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When Music is the Muse: On George Krikes

George Krikes B&W

Sometimes a song comes into your life seemingly at random, and it forms the baseline of your existence from that point on.

It happened to me January 2017. I was living in Los Angeles, at my first live show of the year. I’d just discovered a band called King Washington and learned one of its frontmen, George Krikes, was playing an acoustic set at a new-ish joint on the Sunset Strip, a wood-paneled, cozy cavern aptly called “The Attic”.

The song was untitled back then, at least as far as I knew. I was pretty emotional that night, trying to get over a two-week fling. By the time I showed up at the venue, George was already onstage, teasing out the intro to a song. I closed my eyes and let the clean guitar lines soothe my bruised ego. Somewhere in the first verse, the lyrics hit me:

“So go find answers, go find proof
Let the wings of your spirit guide you

Go find new love, take it in
And let your heart break again and again.”

I nearly fell off the stool. How could he have known exactly what I needed to hear at that moment?

Half a year later, I returned to the same venue with a new date. George was playing again and I was doing my best to move on. By then, I had gotten to know George so I felt confident enough to approach him and request the song.

This time, what landed was in verse two:

“Now I finally realize
That you, you gotta be set free
And I’m gonna be all right
And you, you’re gonna find yourself
Just wait and see…”

Though I’d forgotten the lyrics, my subconscious mind remembered. Or at least suspected. Hearing the song again was healing. It was the reminder, the push I needed to strengthen my resolve.

On September 16th, George released his first EP, LM.

George Krikes - LM
Album Art by Tim Inzana & Rachel Rubenstein

“It stands for ‘love you, miss you.'” he revealed when I asked. “That is what me and one of my exes used to say to each other because I was always out on the road.”

The five tracks were inspired by that same relationship, including the now titled, “I Don’t Need You, You Don’t Need Me.”

“That song was just completely me as far as everything that was recorded on it. I tried to make it more general, about things I want to remind myself. It still has little touches of the sadness of losing someone but there’s also the need to move on and find peace in the closure, not hate.”

The rest of the album follows suit. From the melancholy musing in “A Long Time Ago” to the more upbeat “It’s Not Over,” through the hypnotic “Come Be With Me Awhile,” and the crisp, clean guitar in “The Right Combination,” George explores what he calls “different points of the ‘getting over it’ journey.” His lyrics are honest, sometimes brutally so. Relationships tend to be messy affairs, no matter how black and white we might want to make them out to be.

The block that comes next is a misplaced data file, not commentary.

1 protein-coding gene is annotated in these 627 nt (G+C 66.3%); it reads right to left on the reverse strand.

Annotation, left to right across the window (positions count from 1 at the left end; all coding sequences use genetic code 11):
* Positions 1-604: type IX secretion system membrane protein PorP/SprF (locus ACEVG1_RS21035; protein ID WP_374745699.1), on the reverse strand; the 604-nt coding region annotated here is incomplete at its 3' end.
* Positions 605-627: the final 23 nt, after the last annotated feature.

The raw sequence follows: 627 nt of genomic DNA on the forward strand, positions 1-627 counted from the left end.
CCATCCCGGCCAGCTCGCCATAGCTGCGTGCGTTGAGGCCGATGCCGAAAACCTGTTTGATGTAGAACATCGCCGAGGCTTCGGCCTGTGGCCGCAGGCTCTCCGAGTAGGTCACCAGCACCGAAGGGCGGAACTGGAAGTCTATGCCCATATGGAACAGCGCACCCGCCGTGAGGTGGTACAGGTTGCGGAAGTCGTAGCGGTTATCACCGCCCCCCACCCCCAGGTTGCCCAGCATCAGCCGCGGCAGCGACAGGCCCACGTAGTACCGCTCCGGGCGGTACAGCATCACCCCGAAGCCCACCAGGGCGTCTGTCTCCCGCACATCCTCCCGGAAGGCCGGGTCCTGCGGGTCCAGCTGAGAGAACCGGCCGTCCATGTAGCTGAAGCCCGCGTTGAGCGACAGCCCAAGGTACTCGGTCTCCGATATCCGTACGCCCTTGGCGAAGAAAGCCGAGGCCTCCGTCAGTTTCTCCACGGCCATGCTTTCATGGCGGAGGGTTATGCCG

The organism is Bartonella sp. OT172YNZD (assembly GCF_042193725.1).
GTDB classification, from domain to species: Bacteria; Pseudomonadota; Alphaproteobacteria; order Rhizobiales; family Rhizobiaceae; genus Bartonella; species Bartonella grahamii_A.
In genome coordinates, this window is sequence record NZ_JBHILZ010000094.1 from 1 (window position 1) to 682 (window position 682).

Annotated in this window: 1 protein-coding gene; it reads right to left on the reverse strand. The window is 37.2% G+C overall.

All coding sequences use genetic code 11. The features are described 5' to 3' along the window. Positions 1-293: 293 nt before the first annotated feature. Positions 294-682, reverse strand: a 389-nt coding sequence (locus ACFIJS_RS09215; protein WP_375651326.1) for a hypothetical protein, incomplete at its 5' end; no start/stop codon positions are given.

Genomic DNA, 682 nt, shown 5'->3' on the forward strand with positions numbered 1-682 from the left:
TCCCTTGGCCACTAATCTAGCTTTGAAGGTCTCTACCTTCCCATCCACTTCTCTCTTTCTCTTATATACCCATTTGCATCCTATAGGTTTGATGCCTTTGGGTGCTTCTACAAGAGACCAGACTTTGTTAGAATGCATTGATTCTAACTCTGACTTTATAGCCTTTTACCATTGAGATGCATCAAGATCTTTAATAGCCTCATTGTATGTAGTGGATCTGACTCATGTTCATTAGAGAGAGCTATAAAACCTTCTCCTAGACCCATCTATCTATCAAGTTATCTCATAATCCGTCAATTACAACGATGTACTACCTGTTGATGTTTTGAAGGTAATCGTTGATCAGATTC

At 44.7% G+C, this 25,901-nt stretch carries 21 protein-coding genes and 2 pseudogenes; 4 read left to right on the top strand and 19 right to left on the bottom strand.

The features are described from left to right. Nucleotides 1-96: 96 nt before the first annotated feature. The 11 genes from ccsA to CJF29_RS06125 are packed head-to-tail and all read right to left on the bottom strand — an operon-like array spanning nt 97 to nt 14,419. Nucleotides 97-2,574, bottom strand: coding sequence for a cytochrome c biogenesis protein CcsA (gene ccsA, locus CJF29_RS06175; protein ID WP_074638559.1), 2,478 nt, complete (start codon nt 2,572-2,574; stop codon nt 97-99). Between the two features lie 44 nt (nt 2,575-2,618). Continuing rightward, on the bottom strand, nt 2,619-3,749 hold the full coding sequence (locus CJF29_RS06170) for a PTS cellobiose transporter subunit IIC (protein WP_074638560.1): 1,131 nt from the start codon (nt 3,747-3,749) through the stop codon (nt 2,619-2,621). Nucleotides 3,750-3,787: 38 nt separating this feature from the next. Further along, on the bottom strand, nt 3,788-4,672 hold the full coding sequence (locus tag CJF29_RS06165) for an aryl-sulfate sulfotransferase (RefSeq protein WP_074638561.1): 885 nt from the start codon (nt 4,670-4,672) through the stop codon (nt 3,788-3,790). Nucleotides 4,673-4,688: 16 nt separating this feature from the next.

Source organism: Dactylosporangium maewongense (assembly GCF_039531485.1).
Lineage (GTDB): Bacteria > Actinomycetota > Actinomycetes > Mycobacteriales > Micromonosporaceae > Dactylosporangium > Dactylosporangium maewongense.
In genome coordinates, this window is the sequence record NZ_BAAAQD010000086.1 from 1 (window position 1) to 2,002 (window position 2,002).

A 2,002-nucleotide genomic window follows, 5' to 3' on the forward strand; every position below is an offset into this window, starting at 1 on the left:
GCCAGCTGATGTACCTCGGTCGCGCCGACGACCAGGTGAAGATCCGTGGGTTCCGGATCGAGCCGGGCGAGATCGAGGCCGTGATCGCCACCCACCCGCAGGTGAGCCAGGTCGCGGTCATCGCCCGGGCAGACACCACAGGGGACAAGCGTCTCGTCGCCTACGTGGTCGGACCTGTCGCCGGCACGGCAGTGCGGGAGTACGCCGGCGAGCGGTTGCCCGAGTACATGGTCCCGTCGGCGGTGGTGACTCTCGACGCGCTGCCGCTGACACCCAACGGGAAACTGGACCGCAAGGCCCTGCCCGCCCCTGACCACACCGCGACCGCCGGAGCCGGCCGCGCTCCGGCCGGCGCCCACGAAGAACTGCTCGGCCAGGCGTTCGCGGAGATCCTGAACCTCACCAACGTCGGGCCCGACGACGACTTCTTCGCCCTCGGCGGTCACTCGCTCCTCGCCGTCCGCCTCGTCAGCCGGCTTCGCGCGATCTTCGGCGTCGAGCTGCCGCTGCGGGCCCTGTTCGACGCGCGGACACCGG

“I can be a real monster, I can be pretty sweet
I could stop you from falling after I pull the rug from your feet…”
(from “The Right Combination”)

But this California-based musician is a master storyteller, even without words. He can tease out longing in a chord progression, draw out loneliness from a lingering slide. I can picture scenes while listening to the music: sitting at a fireplace on a cold evening, staring out the window of a train (or van) going down a long country road, spending a dreary Saturday with a bucket of raindrops for companionship.

For the recordings, he got a little help from some friends. “The guitar and the vocals were the first things that I did, and I did those just at home. Then I worked with Ross Garren to re-conceptualize certain things and think of what other instruments could go here and there. It helped to have him keep the emotion grounded. And we had some other great performers including David who played drums in King Washington.”

“I Don’t Need You, You Don’t Need Me” has certainly grown up since I heard it last, with a new call and response bridge. I fell even more in love with it, and said as much.

George Krikes
Image via: George Krikes

“I think you heard the first time I ever played ‘I Don’t Need You’ and it stuck in your craw. So that was a good sign.”

Indeed, the song continues to ring true for me to this day Its meaning has changed. I can listen to it now without clinging to it. During our conversation, I confessed to George that his music not only helped me get over one instance of heartache, it had also served as a compass to find my way through anything I had to let go of, from past loves to past versions of myself which no longer serve me.

“’Cause you don’t need me

And I don’t need you anymore

I don’t need you
And you don’t need me anymore…”

It’s funny how such a seemingly simple concept could mean so much.

“These songs aren’t trying to be experimental classical compositions or crazy King Washington arrangements. I wanted these to be a bit more from the heart and intimate.”

They are. And I highly encourage you to find your own guide in them. Because sometimes what speaks to us the strongest is not in the loudest voice. It’s in the quiet moments, when we can truly listen and hear ourselves. Bonus when accompanied by some killer slide guitar.